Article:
Their Descendants...Their Stories...Their Achievements

Lifting the Mists of History on Their Way of Life

By: Ethelene Dyer Jones

Tuesday, July 27, 2010

Jarrett Turner Family in Union By 1834

Examining the first census of Union County, Georgia is a source of fascination. The census was completed on March 24, 1834. At that time Union County was geographically larger than now, containing land that became Fannin County in 1854 and Towns County in 1856. The total population of the two-year old county of Union was 903 in 1834. Listed as a head of household was Jarrett Turner with two males and three females in the family.

Moving to the brand new Union County had some enticement for this young couple. Jarrett Turner and his wife Sarah Collins Turner moved along from Habersham County with her parents Thompson and Celia Self Collins. The children Jarrett and Sarah had in their family in 1834 were daughter Celia, born in 1831, named for her Grandmother Collins; Nancy, born in 1832; and son Francis, a baby, born in 1834. The couple had married in Habersham County, Georgia July 19, 1830.

Turner is an English or Scottish occupational name meaning "the maker of objects of wood, metal, or bone" by turning a lathe to shape them. Jarrett Turner had lived in District Ninety Six in South Carolina before migrating to Habersham County, Georgia. His father was Micajah Turner, born about 1775 in Virginia and died about 1871 in White County, Georgia. Jarrett Turner was born in 1806 in South Carolina and died in 1857. Some reports are that his parents Micajah and Nancy were buried in the Tesnatee Baptist Church Cemetery in White County. Jarret and Sarah Collins Turner were buried in the Old Choestoe Cemetery, Union County. Sarah Collins was born about 1812 in Buncombe County, North Carolina

Jarrett Turner and his father-in-law, Thompson Collins, cleared land and farmed along the rich creek bottoms. Some of the land they farmed had already been used to grow maize, pumpkins and other crops by the Indians who had left the land just prior to the white settlers moving in. The major exodus of all Indians did not occur until 1838, so the Turner and Collins families may have had Indian neighbors when they first settled on the land they acquired.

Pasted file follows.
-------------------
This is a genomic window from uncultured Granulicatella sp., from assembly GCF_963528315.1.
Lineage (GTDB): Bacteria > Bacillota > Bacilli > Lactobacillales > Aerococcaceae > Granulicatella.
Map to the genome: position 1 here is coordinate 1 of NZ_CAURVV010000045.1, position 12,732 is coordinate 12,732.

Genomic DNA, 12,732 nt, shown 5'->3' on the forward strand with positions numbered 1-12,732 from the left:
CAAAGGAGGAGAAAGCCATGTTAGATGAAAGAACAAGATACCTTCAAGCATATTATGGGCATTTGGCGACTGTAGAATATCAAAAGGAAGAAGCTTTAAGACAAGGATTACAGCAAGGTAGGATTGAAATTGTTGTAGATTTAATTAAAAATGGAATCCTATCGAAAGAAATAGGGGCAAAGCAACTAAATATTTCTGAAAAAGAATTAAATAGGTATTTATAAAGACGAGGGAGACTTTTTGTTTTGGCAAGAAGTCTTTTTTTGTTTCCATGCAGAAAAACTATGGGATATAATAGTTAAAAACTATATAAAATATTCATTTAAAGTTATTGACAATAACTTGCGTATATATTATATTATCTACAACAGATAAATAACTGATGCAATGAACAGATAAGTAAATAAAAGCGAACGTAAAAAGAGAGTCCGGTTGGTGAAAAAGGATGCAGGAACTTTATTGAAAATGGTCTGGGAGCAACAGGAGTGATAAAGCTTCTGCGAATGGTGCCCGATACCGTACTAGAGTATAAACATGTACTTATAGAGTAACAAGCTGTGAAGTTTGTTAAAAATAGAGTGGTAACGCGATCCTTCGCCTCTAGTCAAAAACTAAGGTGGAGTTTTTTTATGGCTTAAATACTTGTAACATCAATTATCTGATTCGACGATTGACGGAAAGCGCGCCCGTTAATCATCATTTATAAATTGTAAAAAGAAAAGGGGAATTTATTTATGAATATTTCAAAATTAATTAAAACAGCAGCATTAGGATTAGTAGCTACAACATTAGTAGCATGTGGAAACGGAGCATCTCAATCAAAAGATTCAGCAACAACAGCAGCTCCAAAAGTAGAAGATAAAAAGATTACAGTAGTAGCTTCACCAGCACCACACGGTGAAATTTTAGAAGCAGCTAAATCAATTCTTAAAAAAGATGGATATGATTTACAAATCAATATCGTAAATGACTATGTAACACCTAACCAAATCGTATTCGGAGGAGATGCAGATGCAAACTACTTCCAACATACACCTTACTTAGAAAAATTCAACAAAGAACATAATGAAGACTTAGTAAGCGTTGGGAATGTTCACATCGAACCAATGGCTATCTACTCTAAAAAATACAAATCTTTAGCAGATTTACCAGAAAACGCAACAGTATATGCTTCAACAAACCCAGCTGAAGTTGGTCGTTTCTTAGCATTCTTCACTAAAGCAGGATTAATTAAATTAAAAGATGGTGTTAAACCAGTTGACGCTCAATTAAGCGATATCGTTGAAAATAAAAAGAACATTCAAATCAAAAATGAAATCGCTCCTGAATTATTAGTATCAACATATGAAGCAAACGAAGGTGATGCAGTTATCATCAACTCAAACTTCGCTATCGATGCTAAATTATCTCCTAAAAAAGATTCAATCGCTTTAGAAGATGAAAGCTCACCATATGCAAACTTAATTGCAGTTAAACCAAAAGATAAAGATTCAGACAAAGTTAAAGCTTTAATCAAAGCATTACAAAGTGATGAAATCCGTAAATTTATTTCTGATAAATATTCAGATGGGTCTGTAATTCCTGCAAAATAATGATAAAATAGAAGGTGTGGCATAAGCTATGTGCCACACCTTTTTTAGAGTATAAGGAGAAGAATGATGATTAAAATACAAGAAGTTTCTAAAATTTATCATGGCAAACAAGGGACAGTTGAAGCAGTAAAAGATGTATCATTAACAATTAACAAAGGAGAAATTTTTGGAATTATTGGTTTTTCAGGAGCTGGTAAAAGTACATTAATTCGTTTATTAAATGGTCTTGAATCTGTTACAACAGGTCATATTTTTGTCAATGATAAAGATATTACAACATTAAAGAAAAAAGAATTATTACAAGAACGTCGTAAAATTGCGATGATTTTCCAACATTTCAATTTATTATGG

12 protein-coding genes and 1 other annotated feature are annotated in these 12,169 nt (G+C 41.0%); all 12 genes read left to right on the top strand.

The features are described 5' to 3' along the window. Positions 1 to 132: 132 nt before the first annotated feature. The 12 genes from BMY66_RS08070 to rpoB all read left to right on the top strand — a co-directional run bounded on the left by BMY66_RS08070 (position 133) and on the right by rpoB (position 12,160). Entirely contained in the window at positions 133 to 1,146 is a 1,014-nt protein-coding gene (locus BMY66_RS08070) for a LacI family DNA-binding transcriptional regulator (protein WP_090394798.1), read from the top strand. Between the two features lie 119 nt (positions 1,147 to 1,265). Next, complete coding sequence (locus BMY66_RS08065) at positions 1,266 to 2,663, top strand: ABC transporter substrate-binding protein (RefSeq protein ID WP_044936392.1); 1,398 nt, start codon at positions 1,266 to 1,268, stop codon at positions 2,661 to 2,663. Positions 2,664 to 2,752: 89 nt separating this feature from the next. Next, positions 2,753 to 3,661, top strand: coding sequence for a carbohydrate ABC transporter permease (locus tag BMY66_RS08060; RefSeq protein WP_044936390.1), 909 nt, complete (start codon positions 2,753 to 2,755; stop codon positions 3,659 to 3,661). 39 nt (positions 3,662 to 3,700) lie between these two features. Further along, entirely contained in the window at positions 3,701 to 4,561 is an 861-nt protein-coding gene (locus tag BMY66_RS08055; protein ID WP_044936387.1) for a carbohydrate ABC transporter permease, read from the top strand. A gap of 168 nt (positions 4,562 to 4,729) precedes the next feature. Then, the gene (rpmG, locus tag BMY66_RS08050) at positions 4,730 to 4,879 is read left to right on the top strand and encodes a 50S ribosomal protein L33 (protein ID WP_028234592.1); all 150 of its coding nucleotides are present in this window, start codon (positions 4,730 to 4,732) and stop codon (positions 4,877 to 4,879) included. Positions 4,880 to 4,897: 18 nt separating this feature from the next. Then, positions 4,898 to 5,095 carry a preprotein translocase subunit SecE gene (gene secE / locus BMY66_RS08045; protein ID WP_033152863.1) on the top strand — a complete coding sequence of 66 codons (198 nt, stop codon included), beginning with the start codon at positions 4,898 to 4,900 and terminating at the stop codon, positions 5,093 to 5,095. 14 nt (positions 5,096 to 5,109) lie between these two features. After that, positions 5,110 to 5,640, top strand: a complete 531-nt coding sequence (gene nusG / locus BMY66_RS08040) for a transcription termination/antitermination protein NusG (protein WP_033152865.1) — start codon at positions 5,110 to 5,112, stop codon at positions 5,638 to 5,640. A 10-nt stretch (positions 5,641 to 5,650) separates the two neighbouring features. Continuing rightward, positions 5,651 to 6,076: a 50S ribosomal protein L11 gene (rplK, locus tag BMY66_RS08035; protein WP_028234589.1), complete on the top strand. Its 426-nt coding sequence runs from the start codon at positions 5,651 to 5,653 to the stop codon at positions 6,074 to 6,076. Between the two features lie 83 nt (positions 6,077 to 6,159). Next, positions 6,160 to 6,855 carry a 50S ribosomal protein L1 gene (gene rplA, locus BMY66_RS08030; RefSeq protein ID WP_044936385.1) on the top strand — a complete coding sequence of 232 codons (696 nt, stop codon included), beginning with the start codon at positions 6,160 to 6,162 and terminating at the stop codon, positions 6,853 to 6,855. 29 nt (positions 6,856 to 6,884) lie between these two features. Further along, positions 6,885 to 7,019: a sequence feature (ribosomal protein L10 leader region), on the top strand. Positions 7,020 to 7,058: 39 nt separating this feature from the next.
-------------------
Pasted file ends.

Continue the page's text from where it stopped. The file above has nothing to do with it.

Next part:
Jarrett and Sarah Collins Turner had a large family of thirteen children. They were:

(1) Celia Turner (b. 1831) married William Jackson Hood.
(2) Nancy Turner (b. 1832) - no record of her marriage
(3) Francis Turner (b.1834) - lived in Lumpkin County, GA
(4) Elizabeth Turner (b. 1836) - no record of her marriage
(5) Ruth Turner (b. 1837) married Bluford Lumpkin Dyer
(6) James Turner (b. 1840) married Elizabeth Dyer
(7) Sarah Turner (b. 1842) married Rev. John Henry Lance
(8) Phoebe Turner (b. 1845) married James H. Lance
(9) Micajah Turner (b. 1847), named for his Grandfather Turner - no record of marriage
(10) Olive Turner (b. 1849), married Joseph G. Dyer
(11) Marion Turner - birth date and marriage unknown
(12) Thompson Turner - birth date and marriage unknown
(13) William "Bill" Pruitt Turner (b. about 1854, White County, GA) married Margaret Harkins on December 24, 1870.
Many claiming kinship to the first Turner family in Union still reside in the county today. Among Jarrett and Sarah Collins Turner's descendants are people of many occupations. Some remain close to the soil and still enjoy farming. Several followed careers in education and counseling. Others entered business and professional work.

Like the occupational title from which their surname derives, they make their work count through diligence and service.

c 2009 0by Ethelene Dyer Jones; published Aug. 6, 2009 in The Union Sentinel, Blairsville, GA. Reprinted by permission. All rights reserved.

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